Monday, November 26, 2012

Katya with a Hoop

Currently I am conducting gallery assistant job in Saatchi, for the historical show on 1960-80s Moscow art displayed on the top floor. It is a great luck for me to work there and meet the artists, but I am not here about that. Meeting Vitaly Komar, of Komar and Melamid i have suddenly realised that they have the whole pre-history of my gymnasts somewhere there. But it was hard to find illustrations. One of the paintings displayed in Sots art section of the gallery Portrait of Wife Katya with a Hoop 1972-73 attracted a lot of my attention today.
First of all, it works in a direct relation to my works that I link with the name of Alexander Deineka, Russian Socialist realist artist. Though this piece examines Soviet sexuality in relation to Russian architectural monumentalism, Monumentalism that was very big part for the Soviet society and its understanding of itself - its might, and its power of propaganda. This painting includes three archiectual phallic objects: Ostankin Tower (place where TV was and it based till now), Kremlin's Spasskaya Tower (famous for its outstanding beauty and tradition of having a government behind the wall), Monument to the First Space Flight located above Moscow Cosmos Museum - obviously space exploration was one of those big projects that held Soviets and post-soviet's pride of the country.
Also in terms of pivotal symbolism, Spasskaya Tower of Kremlin has its famous ruby-red star on its top. Space monument - includes a rocket, and Ostankin Tower - in basically a big antenna. So information, communism and technology are the stage for the body technic the woman is practicing, basically trying to become a part of a hoop circle as it seems.
What is also interesting, is the anonymity of female figure on the painting. I think it is very important - despite the fact that one can say that media today is obsessed with a persona. I think it is helpful to understand media as a process that separated person from her/his media image, and this is one of the reasons why we can start speaking about symbolic meanings in this work: apart from the title it does not point to persons. As well it produces de-individuation of the wife Kayta with a hoop - first as every other wife Katya, and then every other woman with a hoop. This is an appearance of the body of the people. (See "body of terror in the Dictionary of Moscow Conceptualism"[3.]) And also outlines one of the key lines for artistic oppositions to the Soviet state - question of the individual.
I think this piece somehow gives us clues to the understanding of the symbolic in the political education of the body. And relation of Soviet ideology to key women's sports techniques: ballet, gymnastics, figure skating. I can only say what I want to do in my work now is to go much further in this interrogation.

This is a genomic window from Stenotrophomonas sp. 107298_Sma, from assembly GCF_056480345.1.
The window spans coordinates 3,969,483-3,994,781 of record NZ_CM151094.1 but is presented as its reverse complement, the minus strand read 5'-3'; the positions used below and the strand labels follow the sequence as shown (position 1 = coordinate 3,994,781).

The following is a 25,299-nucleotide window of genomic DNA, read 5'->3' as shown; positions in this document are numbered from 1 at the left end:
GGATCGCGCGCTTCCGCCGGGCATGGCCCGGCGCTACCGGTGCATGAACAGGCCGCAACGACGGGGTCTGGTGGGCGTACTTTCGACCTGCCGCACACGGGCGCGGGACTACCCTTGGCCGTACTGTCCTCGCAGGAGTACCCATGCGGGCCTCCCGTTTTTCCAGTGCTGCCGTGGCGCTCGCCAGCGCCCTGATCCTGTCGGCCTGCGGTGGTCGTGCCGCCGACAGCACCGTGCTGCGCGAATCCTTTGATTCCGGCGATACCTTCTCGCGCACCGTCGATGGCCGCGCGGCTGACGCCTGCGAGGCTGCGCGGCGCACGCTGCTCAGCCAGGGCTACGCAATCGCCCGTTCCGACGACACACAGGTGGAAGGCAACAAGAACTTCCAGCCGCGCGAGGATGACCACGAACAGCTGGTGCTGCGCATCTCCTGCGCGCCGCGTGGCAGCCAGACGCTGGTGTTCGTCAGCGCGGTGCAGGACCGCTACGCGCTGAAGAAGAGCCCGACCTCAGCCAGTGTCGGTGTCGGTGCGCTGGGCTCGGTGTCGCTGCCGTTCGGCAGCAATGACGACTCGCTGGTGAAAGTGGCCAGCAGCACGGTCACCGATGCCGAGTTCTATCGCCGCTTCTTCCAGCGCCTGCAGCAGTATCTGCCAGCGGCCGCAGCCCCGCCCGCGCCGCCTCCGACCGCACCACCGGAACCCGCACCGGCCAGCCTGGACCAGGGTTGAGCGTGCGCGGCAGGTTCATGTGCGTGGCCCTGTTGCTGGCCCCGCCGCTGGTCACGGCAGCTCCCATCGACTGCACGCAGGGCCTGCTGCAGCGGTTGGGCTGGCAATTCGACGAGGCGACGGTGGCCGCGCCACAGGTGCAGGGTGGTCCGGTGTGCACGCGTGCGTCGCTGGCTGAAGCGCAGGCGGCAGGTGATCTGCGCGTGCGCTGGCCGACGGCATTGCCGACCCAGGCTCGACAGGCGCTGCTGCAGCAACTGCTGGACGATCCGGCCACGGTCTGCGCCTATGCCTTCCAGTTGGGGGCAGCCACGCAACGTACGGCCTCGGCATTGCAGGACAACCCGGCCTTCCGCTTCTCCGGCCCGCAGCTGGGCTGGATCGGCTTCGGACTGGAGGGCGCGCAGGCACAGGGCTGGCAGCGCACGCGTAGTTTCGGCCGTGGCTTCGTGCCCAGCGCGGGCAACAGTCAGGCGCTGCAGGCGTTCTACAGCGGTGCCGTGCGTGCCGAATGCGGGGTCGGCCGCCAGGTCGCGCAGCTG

Dictionary of Moscow Conceptualism is brilliant:

1. It makes me consider my beloved Alina-fake as ILLUST [Illjust] – phantasm produced by various mechanisms of illustration. The Illust is a carrier of enjoyment (of lust) whose generator may be considered the “libido of illustration” (the libido of arbitrary visualization). (P. Pepperstein. Vvedenie v ideotekhniku, 1989).
2. This is interesting, but does not include enough women (Most work I do IS with women) COSMONAUTS, TITANS, FIRE-BARS, RUNTS, AND GEORGIANS [Kosmonavty, titany, kolosniki, korotyshki, Gruziny] – five “incorporeal ranks” of the Soviet collective conscious, which are represented in the sacred architectural and sculptural discourse of VDNKh [the Moscow Exhibition of Achievements of the National Economy].(See A. Monastyrsky. VDNKh – stolitsa mira, 1986).
3. Consider term in the terror-paintings BODY OF TERROR [Telo terrora] – simultaneous victims and agents of a certain type of Terror that destroys bodies in order to preserve the eidetic fullness of orthodox speech, which perceives this destruction as something completely positive. (See M. Ryklin. “Bodies of Terror,” 1990).
As Ryklin argues in his “Bodies of Terror,” Bakhtin's ostensibly joyous book on Rabelaisian carnival is the product of a complex trauma. In writing about Rabelais during the Stalinist 1930s, Bakhtin was composing a requiem for the individual body. Your body, my body, became incidental, synthetic, disposable, mute-and in its place the collective body of the people was granted all the reproductive and rhetorical rights. It could not die, so others were set free to kill the individual you. But what is this “body of the people” in Bakhtin, and during the Stalinist epoch? In fact you cannot see or hear it: it is too brilliant, threatening, primeval, and depersonalized, it “strikes blind anyone who dares to glance at it.” This anaesthetizing monumentality is nowhere as richly condensed as in the Moscow subway. As Ryklin suggests, the resultant invisibility of real bodies and the blind--literally blind--faith in utopia that followed were essential for the “ecstasy of terror” to work.[124]

4. Принцип который я использую в Гагарине. CRACKED MATRYOSHKA [Tresnutaya matreshka] ­– demonstration principle (in a discourse) in which a number of internal objects belonging to a particular discourse are demonstrated without exteriorization, by means of a specially prepared demonstration section (“fissure” or “crack”). (See P. Pepperstein, Belaia koshka, 1988).

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